The most successful people read. In fact, many influential entrepreneurs and those looking to better their craft have a habit of reading on a daily basis.
But reading that often is easier said than done. It’s not just the time it takes to read. Finding quality content takes time as well.
We wanted to help you out. So we’ve asked some successful product managers from the productboard community for the posts they send to all new PMs who join their team.
This is their list.
MVPM: Minimum Viable Product Manager
Product management! What a thrill to work in a role that spans design, tech, and business…
So thought Brandon Chu, product director of Shopify — but as he warns, don’t try to master everything at once. Within each discipline there are certain things you should master and others you should bypass as you work to excel in your role.
Read on for Brandon’s recommendations…
3 Types of Product Management: Which One is Right For Your Company?
Everyone with “product manager” on their business card may have the same job title on paper, but their day-to-day roles can vary greatly from company to company.
Here’s another experienced PM’s take on the amorphous role of the product manager. As Daniel Demetri explains, different PMs have different degrees of specialization in the fields of business, design, and technology, and that’s ok.
Read on to determine where you land, or to isolate the ideal blend of skills your company needs for your next PM hire.
I hate MVPs. So do your customers.
He argues that too often lean enthusiasts have shipped low quality, incomplete products that may help them validate their ideas, but not without frustrating end users.
Read on for Jason’s tips for introducing new products and phasing in future enhancements (or deciding not to!).
Designing Your Product’s Continuous Feedback Loop
Every great product comes from capturing user feedback and surfacing it at the right time to make better prioritization and design decisions.
But as Sachin Rekhi points out, most companies fall short in this area by treating user feedback collection as a point-in-time activity rather than an ongoing activity. Read on for a description of the “feedback river” Rekhi established for pulling in user insights from 10+ channels.
Why Chefs and Soldiers Make the Best Product Managers
This is a fantastic article from First Round Review on the type of mindset that great product managers share. Whether you’re looking to hire a great product manager or become one yourself, you’ll find this article a helpful reminder of the traits you should aim to exhibit.
5 Tips For Writing A Job Story
Here he encourages product teams to adopt “job stories.” Unlike personas, with their arbitrary demographic attributes — e.g. Linda a 37-year-old school teacher from Florida– job stories focus on the situations, motivations, and goals of real people. And when done right, they combat the biggest failing of first-time PMs — conflating problem & solution.
This is a great read for new product managers tempted to go build whatever features users request without considering the underlying need first.
What Can You Remove From Your Product?
As the old adage goes, less is more. Tomasz Tunguz relates his experience shipping a feature for Google AdWords that went underutilized.
Ok, so maybe tens of thousands of users weren’t using it, but at least a few hundred found it helpful… right?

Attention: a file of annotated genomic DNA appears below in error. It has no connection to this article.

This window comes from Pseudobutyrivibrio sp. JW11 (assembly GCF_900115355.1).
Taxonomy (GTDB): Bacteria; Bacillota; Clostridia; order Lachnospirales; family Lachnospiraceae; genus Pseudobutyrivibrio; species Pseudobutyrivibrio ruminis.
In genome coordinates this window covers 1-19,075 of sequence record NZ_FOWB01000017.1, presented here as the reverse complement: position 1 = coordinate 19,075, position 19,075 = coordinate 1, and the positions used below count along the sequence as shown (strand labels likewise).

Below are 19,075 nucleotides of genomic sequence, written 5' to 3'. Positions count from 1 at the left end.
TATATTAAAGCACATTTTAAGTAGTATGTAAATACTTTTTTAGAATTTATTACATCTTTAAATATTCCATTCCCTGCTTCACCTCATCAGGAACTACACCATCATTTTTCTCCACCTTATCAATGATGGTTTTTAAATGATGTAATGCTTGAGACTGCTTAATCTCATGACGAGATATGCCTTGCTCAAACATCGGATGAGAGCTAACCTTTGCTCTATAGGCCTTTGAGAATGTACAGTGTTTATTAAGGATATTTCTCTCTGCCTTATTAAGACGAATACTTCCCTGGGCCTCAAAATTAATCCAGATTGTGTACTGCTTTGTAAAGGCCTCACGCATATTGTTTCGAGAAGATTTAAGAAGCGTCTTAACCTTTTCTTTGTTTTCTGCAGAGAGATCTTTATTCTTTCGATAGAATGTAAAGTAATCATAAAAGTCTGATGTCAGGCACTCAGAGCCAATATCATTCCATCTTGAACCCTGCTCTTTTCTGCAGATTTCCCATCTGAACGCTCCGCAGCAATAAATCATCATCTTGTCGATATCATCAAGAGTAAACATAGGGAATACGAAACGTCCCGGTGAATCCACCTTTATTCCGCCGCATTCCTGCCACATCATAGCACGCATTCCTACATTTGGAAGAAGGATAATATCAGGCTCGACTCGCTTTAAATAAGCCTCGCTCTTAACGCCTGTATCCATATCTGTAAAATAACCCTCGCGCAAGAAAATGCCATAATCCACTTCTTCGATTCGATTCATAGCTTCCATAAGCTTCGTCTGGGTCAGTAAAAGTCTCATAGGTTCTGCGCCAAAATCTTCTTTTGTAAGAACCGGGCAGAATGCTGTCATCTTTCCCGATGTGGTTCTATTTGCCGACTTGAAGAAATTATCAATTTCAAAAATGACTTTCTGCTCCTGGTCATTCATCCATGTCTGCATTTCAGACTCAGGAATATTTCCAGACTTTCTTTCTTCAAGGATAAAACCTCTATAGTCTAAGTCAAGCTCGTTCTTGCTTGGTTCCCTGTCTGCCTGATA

In walking us through the decision to keep or kill the feature, Tunguz explains the dangers of amassing “product debt”.
“Perfection is finally attained not when there is no longer anything to add, but when there is no longer anything to take away.” — Antoine de St. Exupery
The Power of the Elastic Product Team — Airbnb’s First PM on How to Build Your Own
How do you remain nimble, visionary, and outcome-driven as your organization scales? Jonathan Goldman, Airbnb’s first ever PM and current Director of Product, explains the company’s fluid approach to assembling (and disbanding) teams.
“A lot of people call me and ask how they should structure their product organizations. I always tell them to do it based on outcome. If you do it based on features, then you’re going to be perpetuating those features [and those teams] whether they’re useful or not.”
If you’re a product manager at a rapidly scaling organization, or a product leader in an enterprise company, this one’s for you.
Maker’s Schedule, Manager’s Schedule
“One reason programmers dislike meetings so much is that they’re on a different type of schedule from other people. Meetings cost them more.”
No number of management books will help you lead a team of individual contributors if you haven’t wrapped your mind around the type of focus most require to excel at their jobs.
Paul Graham makes the ultimate argument for supporting your engineers by helping them carve out (and defend) uninterrupted work blocks.
How to Work With Designers
“For all the PMs out there wondering how to crack the strange, retina-sharp, helvetica-typed world of design: this is for you.”
Julie Zhuo, VP of Product Design at Facebook, offers sage advice for communicating with designers, and understanding the different strengths designers with various backgrounds and seniority may bring to the team.
Above all, remember that the most direct path to a designer’s heart is to care about the details.
Read on to take in more of Zhuo’s wisdom…
What do you recommend?
Whether you’ve worked your way through the entire list above or added the most intriguing to your Pocket, we hope you’ve walked away reinvigorated with some new tips and mindsets to succeed in your product role!
Have a great book, article, or podcast you’d recommend to other product managers? Leave a comment below our join the discussion in our #productleaders customer Slack community.